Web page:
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Embattled housing project approved

By Kurtis Alexander, Daily Planet Staff
Wednesday May 29, 2002

In a neighborhood battle that pitted the small-town values of south Berkeley against the city’s needs for affordable housing, city leaders carried the housing developers to victory. 

At Tuesday night’s City Council meeting, councilmembers approved development of a 40-unit housing project at 2517 Sacramento St. The project, submitted by the nonprofit Affordable Housing Associates, will provide housing exclusively for seniors at monthly rates as low as $200 as well ground-floor retail space likely to include a small grocery and cafe. 

Approval of the project comes after more than two years of back and forth between neighbors who had urged a smaller, less intrusive project and housing advocates who said the need for more affordable units was desperate. 

The disagreement culminated, in the three weeks preceding council’s decision, in a city-sponsored mediation process that left just one development option amicable to both parties. 

The problem with this option was that it would cost the city $300,000 and eliminate four of the proposed housing units. 

Refusing to make such sacrifices, councilmembers essentially dismissed the appeal of the neighbors who wanted to change the project and approved the same proposal before them earlier this month which they had subsequently ordered out for revision. 

“I don’t think we got what we thought we were going to get [with the mediation],” said Councilmember Polly Armstrong. She called the $5000 mediation expense a “rip- off.” 

Consequently, Armstrong joined councilmembers Maudelle Shirek, Miriam Hawley, Linda Maio and Kriss Worthington in winning a 5-2 vote for the project and ending years of neighborhood debate.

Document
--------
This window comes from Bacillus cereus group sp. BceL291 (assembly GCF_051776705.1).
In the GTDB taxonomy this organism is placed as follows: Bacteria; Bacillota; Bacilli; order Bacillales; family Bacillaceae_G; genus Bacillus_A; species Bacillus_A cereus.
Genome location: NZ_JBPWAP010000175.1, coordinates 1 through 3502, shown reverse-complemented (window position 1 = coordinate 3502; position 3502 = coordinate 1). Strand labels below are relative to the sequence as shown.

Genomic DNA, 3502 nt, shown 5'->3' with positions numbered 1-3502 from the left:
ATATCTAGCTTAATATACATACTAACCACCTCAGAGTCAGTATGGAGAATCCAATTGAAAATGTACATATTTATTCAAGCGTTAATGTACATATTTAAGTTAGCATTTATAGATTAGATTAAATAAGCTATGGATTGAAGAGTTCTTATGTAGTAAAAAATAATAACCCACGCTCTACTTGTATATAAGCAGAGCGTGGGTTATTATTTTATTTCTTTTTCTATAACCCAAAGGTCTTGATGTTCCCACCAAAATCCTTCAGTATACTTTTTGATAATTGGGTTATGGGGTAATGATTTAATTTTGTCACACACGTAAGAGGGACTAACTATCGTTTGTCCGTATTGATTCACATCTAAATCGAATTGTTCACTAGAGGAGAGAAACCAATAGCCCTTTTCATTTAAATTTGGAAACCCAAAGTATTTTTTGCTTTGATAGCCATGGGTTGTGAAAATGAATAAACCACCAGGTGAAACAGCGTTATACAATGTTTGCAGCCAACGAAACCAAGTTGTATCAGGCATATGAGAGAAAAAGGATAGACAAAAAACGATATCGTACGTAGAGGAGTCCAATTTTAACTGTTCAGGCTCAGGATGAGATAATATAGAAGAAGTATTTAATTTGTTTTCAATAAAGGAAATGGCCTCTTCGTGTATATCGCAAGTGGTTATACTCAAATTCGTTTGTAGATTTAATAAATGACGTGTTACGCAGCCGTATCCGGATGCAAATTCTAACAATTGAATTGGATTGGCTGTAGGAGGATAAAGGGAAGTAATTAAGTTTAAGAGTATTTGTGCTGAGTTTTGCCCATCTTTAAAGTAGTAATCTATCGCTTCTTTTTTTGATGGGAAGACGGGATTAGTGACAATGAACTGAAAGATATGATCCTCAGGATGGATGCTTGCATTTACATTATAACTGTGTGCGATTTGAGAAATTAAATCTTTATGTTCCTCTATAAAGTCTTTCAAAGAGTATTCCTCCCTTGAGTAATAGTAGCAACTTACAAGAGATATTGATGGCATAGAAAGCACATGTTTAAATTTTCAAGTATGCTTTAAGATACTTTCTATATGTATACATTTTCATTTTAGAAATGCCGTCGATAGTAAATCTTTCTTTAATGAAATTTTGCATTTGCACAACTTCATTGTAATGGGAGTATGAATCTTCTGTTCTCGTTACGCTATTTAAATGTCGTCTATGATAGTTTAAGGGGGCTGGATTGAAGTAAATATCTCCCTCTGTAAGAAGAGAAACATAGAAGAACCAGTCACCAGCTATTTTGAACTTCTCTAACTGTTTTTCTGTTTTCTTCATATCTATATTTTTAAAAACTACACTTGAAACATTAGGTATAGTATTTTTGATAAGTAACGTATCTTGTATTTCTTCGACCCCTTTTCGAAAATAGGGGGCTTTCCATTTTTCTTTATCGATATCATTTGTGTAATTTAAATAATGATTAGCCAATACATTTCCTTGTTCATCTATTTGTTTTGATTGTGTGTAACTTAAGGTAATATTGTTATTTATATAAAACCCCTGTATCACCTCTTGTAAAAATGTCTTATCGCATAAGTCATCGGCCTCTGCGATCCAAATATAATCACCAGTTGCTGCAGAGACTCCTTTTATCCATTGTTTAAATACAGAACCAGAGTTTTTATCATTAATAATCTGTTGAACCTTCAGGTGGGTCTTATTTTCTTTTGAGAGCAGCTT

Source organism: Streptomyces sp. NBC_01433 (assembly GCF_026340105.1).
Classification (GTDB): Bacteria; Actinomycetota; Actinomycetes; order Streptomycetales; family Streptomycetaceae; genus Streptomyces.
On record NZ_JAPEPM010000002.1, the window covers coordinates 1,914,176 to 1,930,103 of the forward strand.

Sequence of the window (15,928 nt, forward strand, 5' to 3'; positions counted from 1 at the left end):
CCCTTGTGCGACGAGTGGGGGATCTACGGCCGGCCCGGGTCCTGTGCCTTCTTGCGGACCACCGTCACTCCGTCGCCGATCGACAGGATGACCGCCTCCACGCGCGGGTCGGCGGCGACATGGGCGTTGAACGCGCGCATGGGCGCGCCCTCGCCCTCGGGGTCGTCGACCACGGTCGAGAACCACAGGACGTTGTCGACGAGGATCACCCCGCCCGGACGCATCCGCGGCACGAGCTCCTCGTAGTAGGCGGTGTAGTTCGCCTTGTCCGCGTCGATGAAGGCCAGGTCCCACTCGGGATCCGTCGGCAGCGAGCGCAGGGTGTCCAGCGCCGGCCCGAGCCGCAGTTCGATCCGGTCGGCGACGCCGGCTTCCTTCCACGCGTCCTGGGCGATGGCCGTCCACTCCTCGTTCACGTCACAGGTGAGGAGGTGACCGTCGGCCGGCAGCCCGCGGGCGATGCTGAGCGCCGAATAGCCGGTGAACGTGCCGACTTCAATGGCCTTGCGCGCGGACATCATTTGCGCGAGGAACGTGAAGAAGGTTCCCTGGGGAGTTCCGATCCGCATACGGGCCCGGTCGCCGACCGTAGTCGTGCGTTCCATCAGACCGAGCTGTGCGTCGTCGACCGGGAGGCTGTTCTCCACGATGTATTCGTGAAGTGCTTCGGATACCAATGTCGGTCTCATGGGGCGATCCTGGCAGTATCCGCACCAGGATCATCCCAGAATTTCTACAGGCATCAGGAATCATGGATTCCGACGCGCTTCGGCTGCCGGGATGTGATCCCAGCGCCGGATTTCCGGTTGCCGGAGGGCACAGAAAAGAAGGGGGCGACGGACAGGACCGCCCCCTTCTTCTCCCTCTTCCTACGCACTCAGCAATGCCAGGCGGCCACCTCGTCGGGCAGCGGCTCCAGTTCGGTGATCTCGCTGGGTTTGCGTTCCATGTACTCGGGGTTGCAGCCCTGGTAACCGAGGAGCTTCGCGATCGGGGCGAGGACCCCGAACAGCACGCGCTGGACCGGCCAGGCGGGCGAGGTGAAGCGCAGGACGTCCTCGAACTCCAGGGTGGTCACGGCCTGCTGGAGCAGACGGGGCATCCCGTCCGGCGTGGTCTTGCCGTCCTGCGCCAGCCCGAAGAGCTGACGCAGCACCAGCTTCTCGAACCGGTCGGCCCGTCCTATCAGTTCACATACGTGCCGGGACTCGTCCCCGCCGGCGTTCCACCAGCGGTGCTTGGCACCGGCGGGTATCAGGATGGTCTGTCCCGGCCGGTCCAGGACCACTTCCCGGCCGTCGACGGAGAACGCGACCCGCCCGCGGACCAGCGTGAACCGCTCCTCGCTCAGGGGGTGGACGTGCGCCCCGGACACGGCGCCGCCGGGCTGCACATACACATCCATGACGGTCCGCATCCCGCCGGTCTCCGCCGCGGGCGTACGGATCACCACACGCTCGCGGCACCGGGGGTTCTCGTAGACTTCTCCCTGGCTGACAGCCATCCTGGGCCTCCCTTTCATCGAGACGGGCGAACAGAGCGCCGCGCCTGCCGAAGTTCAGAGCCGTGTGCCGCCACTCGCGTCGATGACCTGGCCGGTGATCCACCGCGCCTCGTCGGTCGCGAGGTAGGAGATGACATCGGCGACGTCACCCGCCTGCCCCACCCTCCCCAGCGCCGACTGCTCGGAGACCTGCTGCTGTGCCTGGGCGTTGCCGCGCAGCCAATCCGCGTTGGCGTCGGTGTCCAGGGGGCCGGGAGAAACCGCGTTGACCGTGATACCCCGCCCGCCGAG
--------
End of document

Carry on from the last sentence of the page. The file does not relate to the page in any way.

While AHA developers were on hand to applaud council’s decision, neighbors for the project were not present at Tuesday’s meeting. 

Their noticeable absence bucked their two-year trend of heavy involvement at public hearings. Many speculated that the neighbors assumed council would opt for the plan that came out of the mediation process, and consequently, stayed home. 

Councilmember Betty Olds, joining Mayor Shirley Dean in voting against the project, staked out the position of the absent neighbors. 

“Neighborhoods have a right to be heard and have a compromise. This is not a compromise,” Olds said. 

But Councilmember Shirek snubbed Olds’ comments and led a one-track charge for housing. 

“I don’t understand how people can oppose a much-needed, well-designed project,” she said. 

The only change to the project, since it was considered by council earlier this month, is the addition of two to five parking spaces. 

With Tuesday’s go-ahead, construction of the project could begin by the end of this year, said AHA project manager Kevin Zwick. 

The project is slated for completion at the end of 2003, and AHA will begin taking applications from seniors who want to live there in summer 2003, Zwick said.